Many doctors and psychologists argue it is ethical to give classes on human behavior or other general instruction to interrogators. But giving advice on how to break an individual subject and make him or her talk crosses an ethical line, they say. The new rules allow such individualized advice, if the interrogators use lawful techniques.
Stephen Xenakis, a psychiatrist and former Army brigadier general in the medical corps, has criticized the use of doctors and psychologists in interrogations. He said he once supported the kind of wall the Pentagon is trying to create between caring for detainees and aiding in their interrogation.
But he now says such a distinction will be impossible. “You are always a healthcare provider,” Xenakis said. “You can’t be an interrogator in one job and a doctor in another.”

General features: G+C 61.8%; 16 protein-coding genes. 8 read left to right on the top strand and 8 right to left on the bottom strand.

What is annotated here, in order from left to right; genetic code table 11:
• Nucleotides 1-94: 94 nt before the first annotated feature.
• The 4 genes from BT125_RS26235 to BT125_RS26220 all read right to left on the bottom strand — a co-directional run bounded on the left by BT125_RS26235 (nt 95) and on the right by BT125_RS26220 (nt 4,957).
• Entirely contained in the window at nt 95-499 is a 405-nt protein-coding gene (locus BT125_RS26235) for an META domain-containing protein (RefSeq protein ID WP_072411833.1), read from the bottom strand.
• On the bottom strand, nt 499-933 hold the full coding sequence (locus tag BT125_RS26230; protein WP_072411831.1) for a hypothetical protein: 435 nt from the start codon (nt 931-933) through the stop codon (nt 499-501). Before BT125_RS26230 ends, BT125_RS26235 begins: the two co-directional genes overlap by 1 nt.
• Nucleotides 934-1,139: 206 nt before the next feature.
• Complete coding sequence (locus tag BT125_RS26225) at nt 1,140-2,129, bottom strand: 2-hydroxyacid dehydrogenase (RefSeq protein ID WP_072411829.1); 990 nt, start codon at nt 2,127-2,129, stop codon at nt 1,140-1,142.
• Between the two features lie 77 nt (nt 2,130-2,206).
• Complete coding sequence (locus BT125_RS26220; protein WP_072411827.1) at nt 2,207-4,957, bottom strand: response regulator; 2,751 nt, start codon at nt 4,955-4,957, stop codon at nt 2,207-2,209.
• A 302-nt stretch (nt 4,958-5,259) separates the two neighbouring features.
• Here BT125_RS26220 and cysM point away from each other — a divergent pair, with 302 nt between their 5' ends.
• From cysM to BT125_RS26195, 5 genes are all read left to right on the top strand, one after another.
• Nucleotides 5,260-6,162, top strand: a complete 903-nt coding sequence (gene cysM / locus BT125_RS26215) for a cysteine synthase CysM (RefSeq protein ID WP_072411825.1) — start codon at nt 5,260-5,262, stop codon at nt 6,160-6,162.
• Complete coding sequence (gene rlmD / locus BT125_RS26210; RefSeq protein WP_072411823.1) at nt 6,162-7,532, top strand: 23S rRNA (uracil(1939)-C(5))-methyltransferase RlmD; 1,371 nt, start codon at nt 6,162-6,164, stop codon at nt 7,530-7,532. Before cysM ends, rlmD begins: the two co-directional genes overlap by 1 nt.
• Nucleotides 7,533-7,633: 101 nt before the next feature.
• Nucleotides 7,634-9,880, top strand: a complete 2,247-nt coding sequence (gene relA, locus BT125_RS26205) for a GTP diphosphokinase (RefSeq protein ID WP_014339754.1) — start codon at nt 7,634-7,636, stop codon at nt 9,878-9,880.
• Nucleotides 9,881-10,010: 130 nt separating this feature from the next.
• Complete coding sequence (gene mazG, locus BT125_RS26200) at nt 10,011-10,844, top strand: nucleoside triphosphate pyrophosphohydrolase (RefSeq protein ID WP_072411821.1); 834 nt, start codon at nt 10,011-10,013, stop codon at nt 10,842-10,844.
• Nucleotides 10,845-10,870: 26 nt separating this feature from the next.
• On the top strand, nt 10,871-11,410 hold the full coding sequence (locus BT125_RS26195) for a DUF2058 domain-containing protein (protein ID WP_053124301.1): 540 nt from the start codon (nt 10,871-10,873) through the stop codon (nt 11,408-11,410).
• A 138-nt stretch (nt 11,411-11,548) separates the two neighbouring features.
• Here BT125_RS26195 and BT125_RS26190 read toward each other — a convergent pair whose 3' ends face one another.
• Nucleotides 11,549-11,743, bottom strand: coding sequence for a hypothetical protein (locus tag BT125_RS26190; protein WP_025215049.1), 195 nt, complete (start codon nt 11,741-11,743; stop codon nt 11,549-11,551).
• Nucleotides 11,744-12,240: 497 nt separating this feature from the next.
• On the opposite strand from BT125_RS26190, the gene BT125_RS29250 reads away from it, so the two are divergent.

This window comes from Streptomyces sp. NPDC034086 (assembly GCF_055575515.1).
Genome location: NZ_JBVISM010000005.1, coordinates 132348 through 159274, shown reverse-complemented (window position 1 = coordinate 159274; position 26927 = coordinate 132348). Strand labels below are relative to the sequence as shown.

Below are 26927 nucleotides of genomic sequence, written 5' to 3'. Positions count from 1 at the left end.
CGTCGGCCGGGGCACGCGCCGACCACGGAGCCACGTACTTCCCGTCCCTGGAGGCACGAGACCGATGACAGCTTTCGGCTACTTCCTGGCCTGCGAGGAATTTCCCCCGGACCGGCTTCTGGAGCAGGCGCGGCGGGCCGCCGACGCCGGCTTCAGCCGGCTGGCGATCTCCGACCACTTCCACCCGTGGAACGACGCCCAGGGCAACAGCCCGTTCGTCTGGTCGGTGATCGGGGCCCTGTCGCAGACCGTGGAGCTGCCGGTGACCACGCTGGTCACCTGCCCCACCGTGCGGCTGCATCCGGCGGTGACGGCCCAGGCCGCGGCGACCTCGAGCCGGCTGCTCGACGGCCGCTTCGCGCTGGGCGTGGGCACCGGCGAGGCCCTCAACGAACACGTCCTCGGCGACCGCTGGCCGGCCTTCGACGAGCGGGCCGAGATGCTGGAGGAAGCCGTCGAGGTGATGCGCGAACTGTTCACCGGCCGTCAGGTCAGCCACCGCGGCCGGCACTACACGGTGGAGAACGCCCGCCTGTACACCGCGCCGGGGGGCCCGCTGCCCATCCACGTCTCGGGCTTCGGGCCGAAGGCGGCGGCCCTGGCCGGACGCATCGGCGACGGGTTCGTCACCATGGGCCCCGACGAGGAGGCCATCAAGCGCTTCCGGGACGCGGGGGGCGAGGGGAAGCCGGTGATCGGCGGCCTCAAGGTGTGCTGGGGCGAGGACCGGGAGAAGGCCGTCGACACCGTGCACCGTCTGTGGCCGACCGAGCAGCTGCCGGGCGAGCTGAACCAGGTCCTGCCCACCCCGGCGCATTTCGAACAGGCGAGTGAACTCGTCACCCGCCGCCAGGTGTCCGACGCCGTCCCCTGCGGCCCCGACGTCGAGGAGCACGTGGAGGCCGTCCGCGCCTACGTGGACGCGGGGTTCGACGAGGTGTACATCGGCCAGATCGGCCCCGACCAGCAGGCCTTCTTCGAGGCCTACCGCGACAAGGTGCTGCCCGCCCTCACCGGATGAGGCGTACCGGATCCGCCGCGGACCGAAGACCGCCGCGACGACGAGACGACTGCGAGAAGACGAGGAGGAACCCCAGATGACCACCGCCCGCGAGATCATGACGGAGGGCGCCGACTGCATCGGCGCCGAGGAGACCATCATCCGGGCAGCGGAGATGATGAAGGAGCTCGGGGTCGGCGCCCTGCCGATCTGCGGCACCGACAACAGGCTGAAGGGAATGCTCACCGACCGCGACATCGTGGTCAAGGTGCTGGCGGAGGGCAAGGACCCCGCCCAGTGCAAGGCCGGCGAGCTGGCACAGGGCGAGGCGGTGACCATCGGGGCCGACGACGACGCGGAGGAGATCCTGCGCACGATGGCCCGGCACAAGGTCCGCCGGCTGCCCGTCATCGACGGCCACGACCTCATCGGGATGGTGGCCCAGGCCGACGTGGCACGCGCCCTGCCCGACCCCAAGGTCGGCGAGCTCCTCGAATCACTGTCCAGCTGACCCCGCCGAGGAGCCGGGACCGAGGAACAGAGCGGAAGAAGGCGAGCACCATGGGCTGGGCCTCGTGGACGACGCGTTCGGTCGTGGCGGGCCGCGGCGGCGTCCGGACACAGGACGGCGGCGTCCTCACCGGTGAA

The new guidelines may also tighten the use of medical records. At Guantanamo Bay, there was for a time no restriction on interrogators looking at medical records. The new directive does not restrict access to records but mandates that such disclosures are recorded.
The new rules also offer guidance on force-feeding. They say that medical personnel may assist in force-feeding detainees on a hunger strike “without the consent of the detainee to prevent death or serious harm.” The directive says the treatment must be medically necessary.
The International Committee on the Red Cross prohibits force-feeding.
Xenakis argues that doctors should take steps, short of force-feeding, to try to keep patients alive, or persuade them to stop hunger strikes. But he said if patients were mentally competent, and rationally decide to starve themselves, medical personnel must let them do it.
“Patients have the right to exercise autonomy and starve themselves,” he said.
Winkenwerder said the new directive adhered to the policy of the Federal Bureau of Prisons: to keep anyone under detention alive.
He said healthcare was provided “with the consent of the detainees,” with the exception of those who are refusing nourishment. “We have a policy that is to preserve life,” he said. “That policy is an ethical policy,” he said.
Times staff writer James Gerstenzang contributed to this report.